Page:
The Doldrums

[November 2008] Whenever the subject of writer’s block comes up, I usually say that I don’t believe there’s any such thing. The answer to writer’s block is, quite simply, to write. Write something. Book reviews, essays, blog entries, anything.

However, I do believe there is such a thing as Writer’s Doldrums. The original Doldrums are regions in the oceans near the equator where the prevailing winds are calm. Sailors who ended up in the Doldrums could find themselves becalmed for days or weeks. They were also known as the “horse latitudes,” because mariners often ditched any livestock that might compete for dwindling food supplies aboard the stranded ships.

I’ve been in the doldrums for the better part of two months now. It’s not that I haven’t been able to write—I’ve completed an essay or two, several book reviews, and at least one short story. However, my output has dwindled compared to my norm.

Hurricane Ike was where it all began, ironically, since hurricanes originate in the Doldrums. For the better part of a week, our world was upended. We had no electricity or telephones for days. The place where I work was closed. We cooked meals outdoors on our gas stove and waited in long lines to get gasoline. Communicating with anyone proved difficult. We found creative ways to fill our waking hours, and retired when the sun went down rather than mess around with candles or gas lanterns. We listened to the news on the radio and marveled at the destruction.

Once the power returned, we got back to our normal routine, except everything had been knocked off kilter. The wounds from that storm are still visible in the region. The root system of a massive tree that was unearthed in a neighbor’s yard remains visible. Office buildings downtown still have boarded up windows.

The election and the economic cataclysm have also contributed to my listlessness. A medical situation involving a family member also turned things upside down for a while. It’s hard to concentrate on fiction amidst such turmoil.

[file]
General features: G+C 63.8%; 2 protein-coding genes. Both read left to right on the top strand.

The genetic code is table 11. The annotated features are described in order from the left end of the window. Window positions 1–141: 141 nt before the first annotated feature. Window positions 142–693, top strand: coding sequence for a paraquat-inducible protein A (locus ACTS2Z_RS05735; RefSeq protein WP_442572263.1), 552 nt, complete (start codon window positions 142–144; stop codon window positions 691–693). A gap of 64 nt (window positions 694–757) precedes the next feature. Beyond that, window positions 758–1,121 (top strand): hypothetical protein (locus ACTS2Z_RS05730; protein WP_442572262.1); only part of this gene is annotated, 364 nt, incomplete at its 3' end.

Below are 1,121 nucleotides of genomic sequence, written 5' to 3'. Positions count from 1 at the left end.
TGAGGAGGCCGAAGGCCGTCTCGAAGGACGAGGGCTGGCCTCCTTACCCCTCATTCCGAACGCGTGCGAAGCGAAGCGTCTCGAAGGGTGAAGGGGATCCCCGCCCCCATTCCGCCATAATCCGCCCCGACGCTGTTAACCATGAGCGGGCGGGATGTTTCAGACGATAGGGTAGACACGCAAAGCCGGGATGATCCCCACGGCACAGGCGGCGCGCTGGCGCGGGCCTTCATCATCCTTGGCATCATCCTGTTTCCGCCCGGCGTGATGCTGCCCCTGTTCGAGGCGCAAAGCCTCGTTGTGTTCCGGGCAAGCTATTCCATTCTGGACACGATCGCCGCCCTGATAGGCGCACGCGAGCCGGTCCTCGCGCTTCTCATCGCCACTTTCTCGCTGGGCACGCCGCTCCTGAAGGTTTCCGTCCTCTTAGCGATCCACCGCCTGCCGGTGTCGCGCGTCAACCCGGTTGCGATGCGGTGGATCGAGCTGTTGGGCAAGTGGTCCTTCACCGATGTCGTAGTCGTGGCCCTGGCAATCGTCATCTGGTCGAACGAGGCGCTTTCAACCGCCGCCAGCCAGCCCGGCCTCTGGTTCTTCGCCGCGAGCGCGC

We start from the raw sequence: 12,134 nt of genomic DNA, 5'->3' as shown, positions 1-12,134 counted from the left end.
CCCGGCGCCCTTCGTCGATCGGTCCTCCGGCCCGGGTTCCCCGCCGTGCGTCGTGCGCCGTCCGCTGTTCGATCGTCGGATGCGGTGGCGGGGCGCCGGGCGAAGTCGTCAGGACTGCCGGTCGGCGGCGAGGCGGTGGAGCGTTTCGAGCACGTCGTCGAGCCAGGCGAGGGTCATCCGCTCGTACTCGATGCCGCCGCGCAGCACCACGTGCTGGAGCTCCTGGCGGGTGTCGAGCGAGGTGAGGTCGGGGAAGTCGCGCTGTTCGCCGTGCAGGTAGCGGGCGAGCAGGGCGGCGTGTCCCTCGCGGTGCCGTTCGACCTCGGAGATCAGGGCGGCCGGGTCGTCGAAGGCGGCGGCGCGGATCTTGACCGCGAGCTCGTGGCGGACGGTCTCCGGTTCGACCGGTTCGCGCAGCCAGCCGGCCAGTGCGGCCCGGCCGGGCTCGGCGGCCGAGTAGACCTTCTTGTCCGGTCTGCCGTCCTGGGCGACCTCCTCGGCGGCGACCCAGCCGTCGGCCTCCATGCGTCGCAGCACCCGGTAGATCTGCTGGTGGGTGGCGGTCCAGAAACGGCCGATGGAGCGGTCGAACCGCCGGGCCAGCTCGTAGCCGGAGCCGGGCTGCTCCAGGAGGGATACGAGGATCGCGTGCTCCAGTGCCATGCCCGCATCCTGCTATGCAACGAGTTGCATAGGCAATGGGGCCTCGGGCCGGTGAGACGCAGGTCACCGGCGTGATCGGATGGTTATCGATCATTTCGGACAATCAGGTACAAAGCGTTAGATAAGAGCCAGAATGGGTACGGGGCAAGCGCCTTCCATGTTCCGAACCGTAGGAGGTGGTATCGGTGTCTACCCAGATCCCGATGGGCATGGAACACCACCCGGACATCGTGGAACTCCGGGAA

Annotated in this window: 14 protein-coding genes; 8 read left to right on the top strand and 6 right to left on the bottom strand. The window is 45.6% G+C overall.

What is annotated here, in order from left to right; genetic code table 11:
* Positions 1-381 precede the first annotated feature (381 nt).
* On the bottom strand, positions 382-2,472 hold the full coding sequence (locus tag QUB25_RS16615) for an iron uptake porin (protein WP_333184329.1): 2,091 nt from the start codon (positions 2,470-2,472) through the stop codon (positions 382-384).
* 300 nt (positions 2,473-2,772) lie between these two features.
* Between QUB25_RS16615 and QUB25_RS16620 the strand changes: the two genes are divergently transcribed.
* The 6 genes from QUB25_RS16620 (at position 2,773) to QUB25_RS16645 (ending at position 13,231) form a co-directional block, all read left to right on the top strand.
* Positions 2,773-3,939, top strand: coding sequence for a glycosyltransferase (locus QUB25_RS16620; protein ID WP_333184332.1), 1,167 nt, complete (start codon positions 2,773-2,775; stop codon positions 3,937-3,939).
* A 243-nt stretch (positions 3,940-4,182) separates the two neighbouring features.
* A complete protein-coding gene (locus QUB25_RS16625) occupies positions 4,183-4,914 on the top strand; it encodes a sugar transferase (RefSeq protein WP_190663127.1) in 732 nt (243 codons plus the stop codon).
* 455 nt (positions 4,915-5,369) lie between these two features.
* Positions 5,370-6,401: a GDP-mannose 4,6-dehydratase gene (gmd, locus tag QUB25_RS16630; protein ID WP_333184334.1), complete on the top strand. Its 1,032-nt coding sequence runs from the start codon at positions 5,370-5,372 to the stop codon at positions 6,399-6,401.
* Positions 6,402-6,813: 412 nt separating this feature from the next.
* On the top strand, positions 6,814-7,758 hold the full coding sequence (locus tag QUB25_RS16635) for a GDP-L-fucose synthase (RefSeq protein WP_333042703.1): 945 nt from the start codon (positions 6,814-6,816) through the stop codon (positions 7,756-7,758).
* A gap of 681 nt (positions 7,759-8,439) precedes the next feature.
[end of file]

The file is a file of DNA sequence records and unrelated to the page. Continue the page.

Except for the days during the Ike aftermath when we had no power, I’ve dutifully gotten up each morning at the usual time when I do most of my writing, gone to the computer, and found numerous other things to do to occupy the time. I let two anthology deadlines slip past without getting anything together to submit to them. I didn’t miss any real deadlines—anything I was supposed to do, I did—but I wasted a lot of hours, too. Since my window for writing each day is comparatively small, it doesn’t take much of a distraction to have it whittled away to nothing.

I’ve been toying around with starting a new novel, but since it’s predecessor was in limbo for a while I couldn’t get myself motivated to tackle it with much enthusiasm. I’ve written the first three chapters, but I’ve spent far more time pushing those words around than I have in adding anything new to them. The plus side is that those three chapters are in pretty good shape but, given the amount of time I’ve spent on the manuscript so far, there should be more.

Last Saturday, I went to the Mystery Writers of America Southwest Chapter monthly luncheon, where the guest speaker was David Morrell. I’ve met him on a few occasions in the past, including sharing a table with him and his daughter at the Stoker banquet a few years ago, and at NECON. His abbreviated writing seminar at the Stoker weekend in L.A. was both inspirational and motivational, and his writing book—reissued recently as The Successful Novelist with new material—is also worthwhile reading for any practicing writer. I figured that if anything could put a little wind in my sails, it would be a pep talk from David Morrell.

I was right. Don’t get me wrong—I didn’t come home from that luncheon and add more to the novel manuscript, or write a new short story, or outline the great novel. But I do feel reinvigorated and ready to get to work on a number of projects. I have a short story under consideration for an anthology where an editor asked me to reconsider the ending. He didn’t give me any specific guidance, just an option to give it another shot. Given the theme of David’s talk this weekend—writing the books and stories we were meant to write based on the dominant emotions that have governed our lives that we need to come to terms with—I have a new appreciation for what that short story is really about, and a new way to tackle the ending. After a suppertime discussion with my wife about a new short story I’ve been ruminating over for several days now, the big picture concept of that tale fell into place, and I’m champing at the bit to get started with it. And I’m looking forward to retackling my most recent novel, once I hear back from my agent with his report, hopefully in the next week or so.

I’m not completely out of the Doldrums yet, but I can feel the winds stirring and they’re pushing me in the right direction. I don’t feel like I’m going to have to toss any more horses overboard. I’m going to do my best to take advantage of the trade winds while they’re being supportive.

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